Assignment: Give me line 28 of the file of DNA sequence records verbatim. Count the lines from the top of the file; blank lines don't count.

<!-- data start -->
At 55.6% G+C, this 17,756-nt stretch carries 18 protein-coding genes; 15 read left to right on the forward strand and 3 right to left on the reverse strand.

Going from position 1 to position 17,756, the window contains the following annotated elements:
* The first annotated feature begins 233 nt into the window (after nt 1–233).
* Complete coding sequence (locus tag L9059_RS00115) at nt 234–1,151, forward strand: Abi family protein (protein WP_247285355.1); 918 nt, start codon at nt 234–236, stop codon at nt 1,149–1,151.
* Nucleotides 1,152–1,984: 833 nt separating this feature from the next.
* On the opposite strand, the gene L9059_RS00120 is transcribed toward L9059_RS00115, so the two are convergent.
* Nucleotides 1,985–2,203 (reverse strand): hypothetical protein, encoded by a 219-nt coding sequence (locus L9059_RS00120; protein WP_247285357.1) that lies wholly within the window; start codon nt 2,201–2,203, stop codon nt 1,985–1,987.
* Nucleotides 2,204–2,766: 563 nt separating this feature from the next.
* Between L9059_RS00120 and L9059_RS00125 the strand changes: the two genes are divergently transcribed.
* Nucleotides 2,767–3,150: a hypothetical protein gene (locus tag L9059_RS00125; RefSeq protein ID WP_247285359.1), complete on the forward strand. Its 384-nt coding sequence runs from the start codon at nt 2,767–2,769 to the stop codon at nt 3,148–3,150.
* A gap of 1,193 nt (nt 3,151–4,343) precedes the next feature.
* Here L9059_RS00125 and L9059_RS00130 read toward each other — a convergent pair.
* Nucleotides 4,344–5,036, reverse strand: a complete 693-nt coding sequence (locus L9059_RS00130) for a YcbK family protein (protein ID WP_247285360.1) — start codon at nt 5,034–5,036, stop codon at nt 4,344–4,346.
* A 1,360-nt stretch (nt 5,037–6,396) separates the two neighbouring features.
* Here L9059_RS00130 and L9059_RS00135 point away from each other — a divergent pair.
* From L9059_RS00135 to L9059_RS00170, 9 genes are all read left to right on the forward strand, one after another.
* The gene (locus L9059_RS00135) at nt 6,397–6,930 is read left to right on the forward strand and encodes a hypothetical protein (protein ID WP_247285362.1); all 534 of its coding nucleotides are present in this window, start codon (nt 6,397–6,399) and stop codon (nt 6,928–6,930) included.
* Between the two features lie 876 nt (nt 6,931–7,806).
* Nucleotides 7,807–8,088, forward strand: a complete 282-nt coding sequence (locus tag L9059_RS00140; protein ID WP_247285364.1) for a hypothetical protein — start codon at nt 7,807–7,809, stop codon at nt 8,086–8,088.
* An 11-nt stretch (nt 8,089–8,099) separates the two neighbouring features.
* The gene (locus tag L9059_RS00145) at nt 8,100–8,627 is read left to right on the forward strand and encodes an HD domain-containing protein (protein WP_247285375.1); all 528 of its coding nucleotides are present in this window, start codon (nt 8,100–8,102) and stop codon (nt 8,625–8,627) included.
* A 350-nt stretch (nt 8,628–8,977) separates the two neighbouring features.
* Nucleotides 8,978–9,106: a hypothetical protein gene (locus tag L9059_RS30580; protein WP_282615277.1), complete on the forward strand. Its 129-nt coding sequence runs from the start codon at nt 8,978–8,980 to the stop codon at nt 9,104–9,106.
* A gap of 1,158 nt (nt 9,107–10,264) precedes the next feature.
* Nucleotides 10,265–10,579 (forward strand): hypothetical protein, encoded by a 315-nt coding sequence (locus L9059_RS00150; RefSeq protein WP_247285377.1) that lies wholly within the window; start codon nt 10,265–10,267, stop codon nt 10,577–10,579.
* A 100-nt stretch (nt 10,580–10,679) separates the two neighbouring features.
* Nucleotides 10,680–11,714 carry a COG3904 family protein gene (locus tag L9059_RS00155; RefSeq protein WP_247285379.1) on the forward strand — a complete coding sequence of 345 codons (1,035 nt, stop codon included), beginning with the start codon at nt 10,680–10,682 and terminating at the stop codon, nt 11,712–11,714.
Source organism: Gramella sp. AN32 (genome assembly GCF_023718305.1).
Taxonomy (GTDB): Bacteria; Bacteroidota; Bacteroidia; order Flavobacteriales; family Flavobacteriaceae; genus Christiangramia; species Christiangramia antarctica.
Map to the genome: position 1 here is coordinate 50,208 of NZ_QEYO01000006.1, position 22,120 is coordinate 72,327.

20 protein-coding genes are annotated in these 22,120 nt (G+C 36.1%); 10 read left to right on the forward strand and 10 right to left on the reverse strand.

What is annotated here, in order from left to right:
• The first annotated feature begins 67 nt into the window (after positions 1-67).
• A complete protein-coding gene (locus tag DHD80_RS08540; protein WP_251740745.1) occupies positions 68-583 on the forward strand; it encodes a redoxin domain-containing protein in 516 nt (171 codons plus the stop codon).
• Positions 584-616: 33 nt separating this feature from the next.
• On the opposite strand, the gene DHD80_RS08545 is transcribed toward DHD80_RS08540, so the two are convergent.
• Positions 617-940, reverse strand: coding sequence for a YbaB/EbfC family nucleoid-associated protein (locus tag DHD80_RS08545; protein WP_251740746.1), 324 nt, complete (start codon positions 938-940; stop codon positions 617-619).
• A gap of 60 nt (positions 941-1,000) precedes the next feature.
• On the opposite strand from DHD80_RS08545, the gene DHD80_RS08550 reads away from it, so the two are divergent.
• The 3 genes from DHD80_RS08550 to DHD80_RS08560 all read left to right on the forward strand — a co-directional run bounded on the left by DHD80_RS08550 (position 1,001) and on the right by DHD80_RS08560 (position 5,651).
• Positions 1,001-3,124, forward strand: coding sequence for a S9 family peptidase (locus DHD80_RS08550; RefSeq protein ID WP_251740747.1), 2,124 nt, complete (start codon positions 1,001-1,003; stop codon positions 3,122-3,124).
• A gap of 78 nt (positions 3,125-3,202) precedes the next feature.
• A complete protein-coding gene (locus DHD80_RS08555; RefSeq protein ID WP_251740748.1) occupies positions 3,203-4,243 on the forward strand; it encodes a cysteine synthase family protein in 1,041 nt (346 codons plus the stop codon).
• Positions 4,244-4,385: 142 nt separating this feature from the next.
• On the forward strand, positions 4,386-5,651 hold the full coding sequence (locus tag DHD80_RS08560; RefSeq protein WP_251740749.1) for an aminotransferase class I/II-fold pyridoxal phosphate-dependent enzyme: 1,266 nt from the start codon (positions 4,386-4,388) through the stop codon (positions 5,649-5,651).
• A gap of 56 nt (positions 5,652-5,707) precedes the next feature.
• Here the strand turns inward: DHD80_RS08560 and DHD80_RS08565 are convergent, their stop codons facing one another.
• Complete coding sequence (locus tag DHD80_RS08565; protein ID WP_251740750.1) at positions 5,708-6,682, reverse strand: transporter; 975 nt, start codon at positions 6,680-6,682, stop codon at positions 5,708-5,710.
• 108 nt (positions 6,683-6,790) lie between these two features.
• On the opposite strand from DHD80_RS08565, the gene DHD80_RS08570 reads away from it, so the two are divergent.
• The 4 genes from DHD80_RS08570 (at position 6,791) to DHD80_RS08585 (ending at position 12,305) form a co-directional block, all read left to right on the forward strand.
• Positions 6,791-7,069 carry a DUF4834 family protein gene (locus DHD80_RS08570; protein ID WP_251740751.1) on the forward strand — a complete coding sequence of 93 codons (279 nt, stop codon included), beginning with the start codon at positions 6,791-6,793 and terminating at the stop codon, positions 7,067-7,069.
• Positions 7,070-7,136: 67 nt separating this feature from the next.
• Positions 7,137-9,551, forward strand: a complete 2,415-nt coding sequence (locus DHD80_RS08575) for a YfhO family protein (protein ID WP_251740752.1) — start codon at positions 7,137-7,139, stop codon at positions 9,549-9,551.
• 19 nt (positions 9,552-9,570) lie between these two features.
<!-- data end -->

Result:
Source organism: Gramella sp. AN32 (genome assembly GCF_023718305.1).